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Pacific Northwest is in one of the most intense heat waves ever, with the worst still to come

A heat wave so extreme it stopped Olympians in their tracks, buckled roadways and brought public transportation to a standstill.
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The Pacific Northwest on Monday was in the midst of a heat wave never seen before.

Portland, Oregon, hit 112 degrees Sunday, shattering the previous record by 5 degrees.

Seattle also set a record high, hitting 104 degrees Sunday, breaking the previous record by 1 degree. Seattle also experienced its first back-to-back 100 degree days in history and will go for the hat trick Monday.

Kids play in the Salmon Springs Fountain on Sunday in Portland, Ore.Nathan Howard / Getty Images

Canada set a national record for highest temperature at 116 degrees. That's just 1 degree shy of Las Vegas' hottest temperature on record and hotter than the all-time record highs for 31 states, including several in the South.

After moving races to earlier in the morning, the U.S. Olympic team trials for track and field were halted Sunday afternoon, after track temperatures in Eugene, Oregon, registered nearly 150 degrees. Events resumed after sunset.

Infrastructure also was affected, as roads buckled and cracked due to expansion from the extreme heat.

Flash flood concerns and evacuation orders were prompted near rivers, thanks to rapid snowmelt due to the heat in parts of southeast Alaska and British Columbia.

The forecast for Monday was for even hotter temperatures. On Monday morning, Seattle's forecast called for an afternoon high of 110 degrees, and Portland was likely to hit 114 degrees.

About 23 million people remained under heat alerts as temperatures were forecast to soar 30-40 degrees above average. For millions, Monday will be the third straight day of record highs.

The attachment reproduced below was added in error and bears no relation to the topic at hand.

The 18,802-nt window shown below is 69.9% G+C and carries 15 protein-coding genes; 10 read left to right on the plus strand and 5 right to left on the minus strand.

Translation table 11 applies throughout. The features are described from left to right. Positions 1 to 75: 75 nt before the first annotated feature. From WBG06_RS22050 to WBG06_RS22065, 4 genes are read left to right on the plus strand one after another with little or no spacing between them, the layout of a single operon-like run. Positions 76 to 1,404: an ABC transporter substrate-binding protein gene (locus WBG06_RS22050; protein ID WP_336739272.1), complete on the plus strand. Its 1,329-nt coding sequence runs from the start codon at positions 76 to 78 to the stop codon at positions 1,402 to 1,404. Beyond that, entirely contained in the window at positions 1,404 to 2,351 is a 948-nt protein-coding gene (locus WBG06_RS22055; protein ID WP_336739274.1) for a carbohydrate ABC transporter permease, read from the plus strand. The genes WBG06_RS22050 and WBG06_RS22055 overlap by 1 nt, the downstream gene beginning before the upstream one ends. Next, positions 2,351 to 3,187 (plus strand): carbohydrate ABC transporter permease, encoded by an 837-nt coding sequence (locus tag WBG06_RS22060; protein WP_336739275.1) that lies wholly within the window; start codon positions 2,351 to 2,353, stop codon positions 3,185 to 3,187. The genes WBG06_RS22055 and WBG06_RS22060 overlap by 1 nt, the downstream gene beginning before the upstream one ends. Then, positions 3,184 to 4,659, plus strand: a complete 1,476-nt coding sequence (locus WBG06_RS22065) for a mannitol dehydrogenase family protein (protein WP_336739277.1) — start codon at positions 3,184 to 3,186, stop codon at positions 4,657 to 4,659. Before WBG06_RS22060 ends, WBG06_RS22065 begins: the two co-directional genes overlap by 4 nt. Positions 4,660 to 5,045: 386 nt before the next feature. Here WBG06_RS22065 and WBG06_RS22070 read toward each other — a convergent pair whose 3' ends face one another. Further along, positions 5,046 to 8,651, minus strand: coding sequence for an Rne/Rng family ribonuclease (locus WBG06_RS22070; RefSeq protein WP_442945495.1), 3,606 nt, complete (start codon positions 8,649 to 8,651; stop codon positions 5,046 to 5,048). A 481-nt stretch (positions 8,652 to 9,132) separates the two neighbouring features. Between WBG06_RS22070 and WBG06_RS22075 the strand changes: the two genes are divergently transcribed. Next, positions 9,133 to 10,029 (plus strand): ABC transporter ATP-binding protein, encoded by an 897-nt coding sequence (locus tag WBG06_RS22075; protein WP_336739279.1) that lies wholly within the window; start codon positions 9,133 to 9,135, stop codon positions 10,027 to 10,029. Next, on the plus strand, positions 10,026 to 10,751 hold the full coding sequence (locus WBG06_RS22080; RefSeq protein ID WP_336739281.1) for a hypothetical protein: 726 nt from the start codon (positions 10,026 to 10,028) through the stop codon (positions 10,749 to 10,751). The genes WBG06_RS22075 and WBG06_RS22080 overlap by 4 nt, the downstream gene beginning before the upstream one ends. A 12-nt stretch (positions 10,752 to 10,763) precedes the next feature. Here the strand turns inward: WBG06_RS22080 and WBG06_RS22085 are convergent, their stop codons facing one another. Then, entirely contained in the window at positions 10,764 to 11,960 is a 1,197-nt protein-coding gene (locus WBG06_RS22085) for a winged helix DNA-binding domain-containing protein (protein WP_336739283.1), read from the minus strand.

In fact, a large portion of Portland's public transportation, including the Light Rail and Streetcar Service, was expected to be shut down Monday because of the extreme heat.

Fortunately, after Monday, temperatures will gradually decrease through the week.

The "perfect storm " of ingredients came together to produce the extraordinary heat.

First, a northward buckle in the jetstream, called a ridge, allowed hot air to engulf the region. This extreme ridge was caused by a blocking pattern called an Omega Block, because the wavy jet stream takes on the shape of the Greek letter Omega.

That, combined with a strong area of high pressure, caused sinking air and cloudless skies leading to full and blinding sunshine that baked everything underneath.

Finally, winds were largely out of the east, leading to down sloping winds off the mountains that made the air temperatures even hotter. When air sinks and compresses, it heats up even more.

And yes, climate change made it worse.

The extreme northward buckle in the jet stream was caused by a blocking pattern, and climate change is causing these types of extreme blocking patterns to occur more often and last longer. Climate change is also leading to warming temperatures overall, which makes the baseline temperatures for heat waves higher than they otherwise would have been decades ago.

The Pacific Northwest isn't the only region of the country experiencing blistering heat.

About 34 million people were also under heat advisories across the Northeast and New England on Monday where above-average temperatures combined with high humidity will lead to afternoon temperatures in the upper 90s, with it feeling as high as 105. This includes Philadelphia, New York and Boston.

Washington and Boston will both make a run for 100 degrees, with forecast highs around 97 Tuesday and Wednesday.

New York was forecast to have a heat index of 101 Monday and 104 Tuesday.

Wednesday will be the hottest day for the Northeast and New England before temperatures cool down toward the weekend.